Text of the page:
Some Black Clergy Decry Trump’s Policies as Detrimental to African-Americans

The Rev. Jimmie R. Hawkins speaks with other faith leaders at a press conference responding to the Trump administration’s policies in Washington, D.C., on May 15, 2017. Photo courtesy of Ray Chen/Office of Public Witness, PC(USA)

Black clergy, standing in the shadow of the U.S. Capitol, declared that President Trump is not living up to his promise of being the “greatest champion” for the nation’s African-Americans.

At a news conference Monday (May 15) in front of the United Methodist Building, leaders of congregations and denominations called on fellow African-Americans to speak up and urged Congress to vote down proposed plans by the new administration that they believe help the rich and hurt the sick and the poor.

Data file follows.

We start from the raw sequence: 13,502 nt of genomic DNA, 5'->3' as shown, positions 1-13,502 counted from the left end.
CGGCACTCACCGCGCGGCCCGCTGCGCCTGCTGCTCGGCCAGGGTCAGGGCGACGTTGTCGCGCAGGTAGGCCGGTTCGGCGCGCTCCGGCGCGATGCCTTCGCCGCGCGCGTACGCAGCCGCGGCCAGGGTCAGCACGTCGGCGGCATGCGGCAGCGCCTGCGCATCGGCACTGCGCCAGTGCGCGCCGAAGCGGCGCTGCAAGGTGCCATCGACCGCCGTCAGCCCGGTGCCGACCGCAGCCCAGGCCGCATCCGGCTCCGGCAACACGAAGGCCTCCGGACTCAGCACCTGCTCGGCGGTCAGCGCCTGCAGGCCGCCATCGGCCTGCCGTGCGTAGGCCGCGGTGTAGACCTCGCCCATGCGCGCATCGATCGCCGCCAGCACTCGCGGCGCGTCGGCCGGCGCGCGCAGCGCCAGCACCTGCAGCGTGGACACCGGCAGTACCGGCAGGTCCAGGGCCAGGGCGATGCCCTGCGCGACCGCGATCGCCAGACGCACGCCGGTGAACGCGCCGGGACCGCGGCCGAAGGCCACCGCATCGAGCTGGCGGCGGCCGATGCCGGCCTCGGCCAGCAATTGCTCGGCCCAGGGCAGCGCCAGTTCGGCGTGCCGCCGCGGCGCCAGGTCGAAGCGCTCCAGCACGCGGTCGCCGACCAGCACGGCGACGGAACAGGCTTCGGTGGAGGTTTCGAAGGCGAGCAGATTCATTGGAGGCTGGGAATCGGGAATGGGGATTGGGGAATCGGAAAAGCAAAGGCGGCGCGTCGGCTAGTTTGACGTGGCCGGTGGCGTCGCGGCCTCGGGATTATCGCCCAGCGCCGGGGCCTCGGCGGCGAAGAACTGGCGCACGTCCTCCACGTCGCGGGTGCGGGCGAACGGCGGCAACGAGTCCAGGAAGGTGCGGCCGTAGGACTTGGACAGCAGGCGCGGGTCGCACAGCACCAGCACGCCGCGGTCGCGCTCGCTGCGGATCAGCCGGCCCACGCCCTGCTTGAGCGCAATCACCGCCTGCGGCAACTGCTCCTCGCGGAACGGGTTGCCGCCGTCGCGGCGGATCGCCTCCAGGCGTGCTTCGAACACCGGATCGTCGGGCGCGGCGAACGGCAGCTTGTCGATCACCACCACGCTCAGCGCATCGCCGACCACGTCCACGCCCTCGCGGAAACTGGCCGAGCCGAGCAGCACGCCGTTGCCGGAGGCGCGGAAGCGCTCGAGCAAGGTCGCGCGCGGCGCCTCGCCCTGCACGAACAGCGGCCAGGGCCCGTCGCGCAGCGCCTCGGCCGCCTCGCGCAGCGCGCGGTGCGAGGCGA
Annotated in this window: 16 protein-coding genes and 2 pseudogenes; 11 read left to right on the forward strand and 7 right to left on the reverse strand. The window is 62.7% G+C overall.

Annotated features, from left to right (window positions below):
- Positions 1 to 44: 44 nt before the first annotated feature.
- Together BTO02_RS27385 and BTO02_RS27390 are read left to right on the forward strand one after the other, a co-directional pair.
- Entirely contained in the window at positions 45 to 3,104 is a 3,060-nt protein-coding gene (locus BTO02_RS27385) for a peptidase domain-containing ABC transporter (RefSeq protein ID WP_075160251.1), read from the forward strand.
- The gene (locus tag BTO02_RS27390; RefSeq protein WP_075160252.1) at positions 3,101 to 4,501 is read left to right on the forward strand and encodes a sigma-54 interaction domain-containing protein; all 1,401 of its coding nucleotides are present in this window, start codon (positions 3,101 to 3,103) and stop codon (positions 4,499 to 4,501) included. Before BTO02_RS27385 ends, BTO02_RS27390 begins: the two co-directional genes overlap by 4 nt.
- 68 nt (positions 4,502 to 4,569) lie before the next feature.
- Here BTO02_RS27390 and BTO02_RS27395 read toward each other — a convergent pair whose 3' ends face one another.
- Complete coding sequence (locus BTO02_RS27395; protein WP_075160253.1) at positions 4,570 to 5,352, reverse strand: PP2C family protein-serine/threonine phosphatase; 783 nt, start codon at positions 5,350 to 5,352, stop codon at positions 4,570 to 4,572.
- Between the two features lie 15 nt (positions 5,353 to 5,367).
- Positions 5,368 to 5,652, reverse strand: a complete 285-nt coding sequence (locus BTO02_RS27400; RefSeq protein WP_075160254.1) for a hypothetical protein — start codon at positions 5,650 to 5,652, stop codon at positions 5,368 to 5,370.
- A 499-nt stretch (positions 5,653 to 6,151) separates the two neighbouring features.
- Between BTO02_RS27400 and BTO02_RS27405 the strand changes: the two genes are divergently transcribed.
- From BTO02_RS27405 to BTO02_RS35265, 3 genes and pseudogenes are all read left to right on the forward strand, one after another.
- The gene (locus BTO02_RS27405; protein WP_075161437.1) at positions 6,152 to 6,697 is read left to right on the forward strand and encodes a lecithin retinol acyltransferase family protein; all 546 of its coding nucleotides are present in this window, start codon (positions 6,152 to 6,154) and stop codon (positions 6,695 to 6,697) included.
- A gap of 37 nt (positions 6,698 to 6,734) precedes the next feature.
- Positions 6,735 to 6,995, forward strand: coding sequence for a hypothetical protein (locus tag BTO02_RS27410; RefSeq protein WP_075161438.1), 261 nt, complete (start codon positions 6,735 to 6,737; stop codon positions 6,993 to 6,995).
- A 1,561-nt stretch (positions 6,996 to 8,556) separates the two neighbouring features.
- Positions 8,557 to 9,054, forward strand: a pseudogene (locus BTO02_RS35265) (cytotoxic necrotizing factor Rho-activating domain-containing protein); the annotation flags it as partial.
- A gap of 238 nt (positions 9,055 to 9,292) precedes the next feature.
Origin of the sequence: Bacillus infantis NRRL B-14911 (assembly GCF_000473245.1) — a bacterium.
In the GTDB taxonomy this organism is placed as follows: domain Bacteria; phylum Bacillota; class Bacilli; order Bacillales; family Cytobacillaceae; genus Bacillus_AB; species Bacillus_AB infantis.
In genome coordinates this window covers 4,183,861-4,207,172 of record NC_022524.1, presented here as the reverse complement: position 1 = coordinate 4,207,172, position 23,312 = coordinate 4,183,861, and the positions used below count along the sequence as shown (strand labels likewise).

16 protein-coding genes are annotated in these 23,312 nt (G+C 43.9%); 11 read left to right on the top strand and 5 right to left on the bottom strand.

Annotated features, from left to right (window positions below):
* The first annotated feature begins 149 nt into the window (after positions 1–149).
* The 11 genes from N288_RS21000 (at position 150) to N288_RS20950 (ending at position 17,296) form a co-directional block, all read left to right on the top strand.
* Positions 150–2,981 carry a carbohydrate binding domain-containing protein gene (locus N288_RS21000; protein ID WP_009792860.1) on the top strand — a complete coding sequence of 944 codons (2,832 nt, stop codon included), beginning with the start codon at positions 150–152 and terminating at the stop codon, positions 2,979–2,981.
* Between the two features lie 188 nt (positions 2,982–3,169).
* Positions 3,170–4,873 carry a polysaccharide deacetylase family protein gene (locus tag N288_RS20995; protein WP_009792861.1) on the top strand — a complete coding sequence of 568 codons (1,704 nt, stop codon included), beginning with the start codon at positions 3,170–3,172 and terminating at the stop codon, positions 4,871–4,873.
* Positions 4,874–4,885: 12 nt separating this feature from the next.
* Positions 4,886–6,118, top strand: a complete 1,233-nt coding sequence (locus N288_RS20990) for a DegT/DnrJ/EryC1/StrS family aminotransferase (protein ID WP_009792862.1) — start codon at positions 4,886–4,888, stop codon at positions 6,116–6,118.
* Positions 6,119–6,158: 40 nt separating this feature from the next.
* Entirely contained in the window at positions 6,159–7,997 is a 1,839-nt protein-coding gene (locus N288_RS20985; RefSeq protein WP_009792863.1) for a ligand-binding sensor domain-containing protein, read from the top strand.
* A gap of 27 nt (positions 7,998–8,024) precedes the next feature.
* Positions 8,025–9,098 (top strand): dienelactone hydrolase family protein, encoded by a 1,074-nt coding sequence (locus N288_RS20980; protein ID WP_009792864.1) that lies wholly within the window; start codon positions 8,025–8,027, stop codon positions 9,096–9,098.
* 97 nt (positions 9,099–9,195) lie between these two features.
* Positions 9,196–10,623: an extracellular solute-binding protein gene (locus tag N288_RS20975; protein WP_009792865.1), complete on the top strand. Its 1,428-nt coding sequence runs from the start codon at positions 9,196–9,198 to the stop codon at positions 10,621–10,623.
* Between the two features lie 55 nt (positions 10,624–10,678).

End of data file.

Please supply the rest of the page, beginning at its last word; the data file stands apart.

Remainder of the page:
The Rev. Barbara Williams-Skinner, co-chair of the National African American Clergy Network, cited proposed budget plans that will hinder the progress of children in public and charter schools and Justice Department plans that would especially put African-Americans at risk of stricter mandatory sentences.

“The very survival of fellow Americans depends on members of Congress and those in the administration exercising the backbone that is supposed to be part of their leadership,” she said.

The church officials countered Trump’s campaign question — “What do you have to lose?” — to African-Americans.

“We are indeed in trouble, we are indeed losing,” said the Rev. Leslie Copeland-Tune, director of the Ecumenical Poverty Institute, who criticized the administration’s plans to cut nutrition programs for the poor.

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SOURCE: Religion News Service